Recently a suspicious person showed up at my apartment. He was ringing every door to check which apartment was empty. He proceeded to pretend to be selling newspaper subscriptions when I answered the door, but he was clearly not: no uniform, no pamphlets or forms, no badge, wrong body language and wrong manner of speech. I filed a police report and they increased patrol in my area, but they can’t possibly be expected to be around all the time especially when no actual crime occurred yet.

But we can do better can’t we? I have a Raspberry Pi already configured and plugged to the network, so the solution is obviously to turn it into a motion sensing camera with motion. The cheap camera module I ordered is going to take a while to arrive however, so in the meantime I can only work the other parts of my setup.


  • Raspberry Pi 3
  • RPi camera module
  • Amazon Dash button
  • A remote file server

The plan

Motion will be running as a service, recording whenever it detects any movement. Obviously, in the event there is a burglary there is the chance the RPi gets stolen or destroyed, so saving the recordings on a remote server is the obvious choice. As I previously managed to connect my RPi to my domain using SSSD, I plan on using the autofs service to automount the destination folder on my file server from the RPi. For some reason SSSD isn’t starting the autofs service nor writing logs, so that part will likely come later. Using some cloud service could be an acceptable alternative too.

Obviously I don’t want motion to record while I’m home. I originally planned on writing a quick phone or web app for controlling the camera. Or make a Bluetooth remote controller since the RPi3 has BT. But there was a cheaper solution: the Amazon Dash button. I personally like that solution since the Dash has a nice form factor and is inexpensive.


The Dash needs to connect to a wireless network, and relies on the Amazon app to receive the initial configuration. The annoying part is that 1) the Dash can’t connect to 5 GHz networks, 2) it can’t use WPA2-Enterprise (ok, I don’t know any consumer IoT device that can, which is bullshit unfortunate) and 3) the Amazon app doesn’t support Windows 10 (they do have a UWP app that is a complete joke). Annoying, but at $5 a Dash, something I can close my eyes on. Once the Dash is connected to Wi-Fi, abort the initial setup to prevent it from performing its intended purpose of ordering something on Amazon (lol). Now, get its MAC address either by looking for its ARP probe packet or simply by looking it up on your router, whichever is fastest.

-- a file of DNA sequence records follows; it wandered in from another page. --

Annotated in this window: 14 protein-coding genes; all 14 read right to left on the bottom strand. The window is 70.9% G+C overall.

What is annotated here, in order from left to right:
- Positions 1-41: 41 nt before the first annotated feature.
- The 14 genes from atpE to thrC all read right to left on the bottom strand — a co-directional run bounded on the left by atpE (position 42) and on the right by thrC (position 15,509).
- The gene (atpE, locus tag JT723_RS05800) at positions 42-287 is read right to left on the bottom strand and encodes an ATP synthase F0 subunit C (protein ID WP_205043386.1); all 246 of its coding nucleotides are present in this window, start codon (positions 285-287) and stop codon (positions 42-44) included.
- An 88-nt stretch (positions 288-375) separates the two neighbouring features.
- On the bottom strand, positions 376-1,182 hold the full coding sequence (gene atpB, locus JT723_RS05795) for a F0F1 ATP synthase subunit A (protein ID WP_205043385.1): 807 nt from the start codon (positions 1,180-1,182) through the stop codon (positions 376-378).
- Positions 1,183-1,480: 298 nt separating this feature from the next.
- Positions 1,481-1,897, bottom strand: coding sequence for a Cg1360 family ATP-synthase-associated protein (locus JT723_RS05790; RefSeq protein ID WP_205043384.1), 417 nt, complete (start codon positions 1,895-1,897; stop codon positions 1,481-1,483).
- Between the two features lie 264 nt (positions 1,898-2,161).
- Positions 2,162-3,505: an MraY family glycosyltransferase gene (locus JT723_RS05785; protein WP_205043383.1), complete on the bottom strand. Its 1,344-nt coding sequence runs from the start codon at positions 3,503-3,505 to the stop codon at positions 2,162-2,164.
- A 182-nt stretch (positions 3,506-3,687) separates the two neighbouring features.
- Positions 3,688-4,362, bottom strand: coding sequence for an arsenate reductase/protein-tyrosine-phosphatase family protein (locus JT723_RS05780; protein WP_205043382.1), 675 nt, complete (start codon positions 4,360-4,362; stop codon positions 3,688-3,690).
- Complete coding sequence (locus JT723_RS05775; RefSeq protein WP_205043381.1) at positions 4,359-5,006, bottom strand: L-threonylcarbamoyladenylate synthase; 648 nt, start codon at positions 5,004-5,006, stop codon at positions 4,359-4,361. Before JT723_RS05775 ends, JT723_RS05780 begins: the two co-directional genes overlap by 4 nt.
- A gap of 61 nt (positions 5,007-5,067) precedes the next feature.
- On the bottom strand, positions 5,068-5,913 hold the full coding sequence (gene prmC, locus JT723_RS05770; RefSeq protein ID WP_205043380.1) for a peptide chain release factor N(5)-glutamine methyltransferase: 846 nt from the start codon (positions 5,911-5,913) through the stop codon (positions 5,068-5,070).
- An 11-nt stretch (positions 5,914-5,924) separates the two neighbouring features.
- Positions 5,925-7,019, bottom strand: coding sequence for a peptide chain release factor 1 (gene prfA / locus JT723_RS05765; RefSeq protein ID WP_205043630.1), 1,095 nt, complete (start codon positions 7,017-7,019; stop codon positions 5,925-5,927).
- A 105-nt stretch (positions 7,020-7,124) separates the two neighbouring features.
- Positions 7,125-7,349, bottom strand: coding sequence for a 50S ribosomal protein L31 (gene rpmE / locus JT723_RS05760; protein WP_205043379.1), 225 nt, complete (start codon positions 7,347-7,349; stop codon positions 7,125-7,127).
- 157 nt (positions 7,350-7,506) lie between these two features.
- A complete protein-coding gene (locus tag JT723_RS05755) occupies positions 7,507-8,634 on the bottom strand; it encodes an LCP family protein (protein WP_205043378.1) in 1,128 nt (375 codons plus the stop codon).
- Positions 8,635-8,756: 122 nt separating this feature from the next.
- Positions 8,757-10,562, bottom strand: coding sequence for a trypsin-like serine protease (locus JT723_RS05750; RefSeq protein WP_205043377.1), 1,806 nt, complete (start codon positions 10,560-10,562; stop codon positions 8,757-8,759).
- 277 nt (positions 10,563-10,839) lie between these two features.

Next, I used node-dash-button to make a quick app to listen to button presses. My implementation can also be found on GitHub

$> apt get libpcap-dev
$> npm install node-dash-button
$> nano app.js
const dash_button = require('node-dash-button');
const dash = dash_button('11:22:33:44:55:66', null, null, 'all');
const exec = require('child_process').exec;

const statusCmd = 'systemctl is-active motion.service';
const motionOn = 'systemctl start motion';
const motionOff = 'systemctl stop motion';
const ledOn = 'echo 1 | sudo tee /sys/class/leds/led0/brightness';
const ledOff = 'echo 0 | sudo tee /sys/class/leds/led0/brightness';

dash.on('detected', function () {
        console.log('Dash button pressed, checking service status');
        exec(statusCmd, function(err, stdout, stderr) {
                if(stdout === 'active\n') {
                        console.log('Service is active, turning off');
                        console.log('Turning off LED');
                else {
                        console.log('Service is inactive, turning on');
                        console.log('Turning on LED');

Since my camera module is still not here, I can’t verify the motion part works yet. Also, since it is currently not possible to control the LED lights on the Dash button, I have resorted to using the activity LED on the RPi for now. At some point I might add some other visual feedback since the activity LED is rather small and difficult to notice with the always-on red power LED. Apparently that power LED can’t be turned off. I wanted to have it turn on and off automatically with sunrise and sunset but I digress.

Next, we want to run the node.js app as a service.

$> nano /etc/systemd/system/dash-monitor.service
Description=Amazon Dash button monitor

WorkingDirectory = /path/to/node/app
ExecStart=/usr/bin/npm start



And install the service

$> systemctl start dash-monitor.service
$> systemctl enable dash-monitor.service